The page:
ON THURSDAY, The Post’s Jason Rezaian marks another dismal milestone: his 500th day of detention in Iran. He is held in Tehran’s notorious Evin Prison, where political prisoners are kept; his principal companion is a cellmate who speaks neither English nor Persian, making communication difficult. Mr. Rezaian is no longer allowed contact with his lawyer nor fresh supplies of reading material. His exercise time was cut back after Iran finished negotiating its nuclear deal with a U.S.-led coalition over the summer. Though his trial on espionage charges ended Aug. 10, neither he nor his lawyer has been formally informed of the verdict or sentence against him.
This outrage will have continued for 56 days longer than the hostage crisis of 1979-81, when 52 Americans were held captive at the U.S. Embassy. Though Iran has previously arrested journalists with foreign citizenship, Mr. Rezaian has been held far longer than any of them. His wife, Yeganeh Salehi, an Iranian citizen, also remains in limbo: Arrested with Mr. Rezaian on July 22, 2014, at their home, she was released after two months but has not been allowed to return to her work as a journalist and remains under threat of prosecution. The couple are allowed to meet every other Saturday for an hour, and Mr. Rezaian is also allowed a weekly meeting with Ms. Salehi and his mother. Otherwise, he is subjected to a cruel isolation.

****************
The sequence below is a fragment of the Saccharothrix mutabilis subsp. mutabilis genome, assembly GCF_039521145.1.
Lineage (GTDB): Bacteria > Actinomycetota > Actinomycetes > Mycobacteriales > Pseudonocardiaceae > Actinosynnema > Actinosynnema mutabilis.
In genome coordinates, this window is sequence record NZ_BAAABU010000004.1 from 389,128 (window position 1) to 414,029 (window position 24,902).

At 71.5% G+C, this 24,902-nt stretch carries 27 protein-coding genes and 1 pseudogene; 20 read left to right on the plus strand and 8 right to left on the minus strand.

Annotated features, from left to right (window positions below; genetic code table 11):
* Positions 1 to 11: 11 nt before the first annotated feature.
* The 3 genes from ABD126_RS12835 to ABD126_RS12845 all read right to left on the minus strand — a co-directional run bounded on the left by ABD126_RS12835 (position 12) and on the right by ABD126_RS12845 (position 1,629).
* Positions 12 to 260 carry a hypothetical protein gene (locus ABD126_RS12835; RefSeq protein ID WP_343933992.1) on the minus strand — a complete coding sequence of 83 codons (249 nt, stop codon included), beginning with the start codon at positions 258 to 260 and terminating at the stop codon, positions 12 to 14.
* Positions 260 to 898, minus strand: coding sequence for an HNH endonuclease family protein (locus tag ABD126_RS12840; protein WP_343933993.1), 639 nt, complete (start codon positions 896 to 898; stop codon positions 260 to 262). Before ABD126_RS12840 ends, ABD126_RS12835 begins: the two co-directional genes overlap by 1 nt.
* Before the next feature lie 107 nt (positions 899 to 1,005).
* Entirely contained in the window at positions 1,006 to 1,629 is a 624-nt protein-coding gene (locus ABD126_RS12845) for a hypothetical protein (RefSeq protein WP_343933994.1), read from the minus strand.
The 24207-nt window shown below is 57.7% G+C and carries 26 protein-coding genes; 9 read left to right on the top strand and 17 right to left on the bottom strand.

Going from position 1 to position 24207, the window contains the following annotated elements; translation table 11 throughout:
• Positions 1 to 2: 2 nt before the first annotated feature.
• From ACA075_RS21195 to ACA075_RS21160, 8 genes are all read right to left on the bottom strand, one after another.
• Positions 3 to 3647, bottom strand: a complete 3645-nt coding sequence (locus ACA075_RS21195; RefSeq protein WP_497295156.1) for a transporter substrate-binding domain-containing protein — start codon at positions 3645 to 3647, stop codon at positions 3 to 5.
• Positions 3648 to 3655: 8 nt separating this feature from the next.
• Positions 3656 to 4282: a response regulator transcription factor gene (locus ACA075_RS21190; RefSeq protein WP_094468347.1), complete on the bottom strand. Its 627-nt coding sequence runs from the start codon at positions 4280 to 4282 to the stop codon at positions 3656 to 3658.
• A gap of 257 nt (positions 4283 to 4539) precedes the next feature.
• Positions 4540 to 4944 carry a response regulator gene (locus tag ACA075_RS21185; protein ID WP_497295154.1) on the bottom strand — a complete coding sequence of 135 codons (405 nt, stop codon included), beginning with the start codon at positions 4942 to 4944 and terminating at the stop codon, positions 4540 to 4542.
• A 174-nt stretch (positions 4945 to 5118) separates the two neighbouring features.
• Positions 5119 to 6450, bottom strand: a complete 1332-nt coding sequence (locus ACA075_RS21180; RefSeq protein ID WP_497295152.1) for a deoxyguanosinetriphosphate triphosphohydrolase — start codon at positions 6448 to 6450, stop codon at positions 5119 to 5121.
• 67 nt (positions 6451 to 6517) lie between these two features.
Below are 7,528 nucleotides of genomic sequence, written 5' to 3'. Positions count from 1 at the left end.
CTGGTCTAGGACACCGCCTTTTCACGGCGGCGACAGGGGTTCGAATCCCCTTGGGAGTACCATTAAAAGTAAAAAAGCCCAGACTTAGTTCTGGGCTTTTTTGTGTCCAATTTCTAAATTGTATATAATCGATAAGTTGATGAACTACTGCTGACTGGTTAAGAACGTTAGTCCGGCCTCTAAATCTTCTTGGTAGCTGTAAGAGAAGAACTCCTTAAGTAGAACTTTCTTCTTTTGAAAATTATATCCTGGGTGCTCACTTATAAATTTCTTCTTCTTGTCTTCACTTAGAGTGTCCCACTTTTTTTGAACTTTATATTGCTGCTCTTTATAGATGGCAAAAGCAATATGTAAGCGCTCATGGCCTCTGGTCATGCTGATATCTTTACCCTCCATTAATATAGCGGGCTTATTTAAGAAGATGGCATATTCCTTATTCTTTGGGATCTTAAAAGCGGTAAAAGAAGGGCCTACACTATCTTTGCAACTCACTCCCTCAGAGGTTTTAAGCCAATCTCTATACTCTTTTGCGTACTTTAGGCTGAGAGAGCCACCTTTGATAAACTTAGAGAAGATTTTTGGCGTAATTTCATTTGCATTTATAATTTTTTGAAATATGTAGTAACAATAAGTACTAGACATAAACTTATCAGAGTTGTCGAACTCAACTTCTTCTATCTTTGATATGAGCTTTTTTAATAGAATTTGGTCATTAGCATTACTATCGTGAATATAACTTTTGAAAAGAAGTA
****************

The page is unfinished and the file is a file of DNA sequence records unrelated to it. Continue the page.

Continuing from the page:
It has been widely speculated that Mr. Rezaian is a pawn in an internal Iranian power struggle. Hard-liners are said to be using him, and at least three other Americans they are holding, to block any further improvement in relations between the United States and the government of Hassan Rouhani. While that may be true, Mr. Rouhani and his foreign minister, Mohammad Javad Zarif, haven’t been encouraging about Mr. Rezaian’s case. Mr. Zarif has gone from describing him as a “friend” and “good reporter” to suggesting he might be guilty of wrongdoing, while Mr. Rouhani floated the idea that he should be traded for 19 Iranians being held in the United States.
What seems clear is that the Obama administration has failed to create incentives for the regime to release Mr. Rezaian and other Americans. It continues to implement the nuclear deal; in a change of policy, it invited Iran to participate in political talks on Syria. No one has been sanctioned — or even threatened with sanctions — in response to the Rezaian case.
Iran appears content to allow Mr. Rezaian and the other Americans to rot in prison indefinitely, even as the regime collects more than $100 billion in sanctions relief and is granted the role it has long sought as a regional power. That should not be an acceptable outcome.
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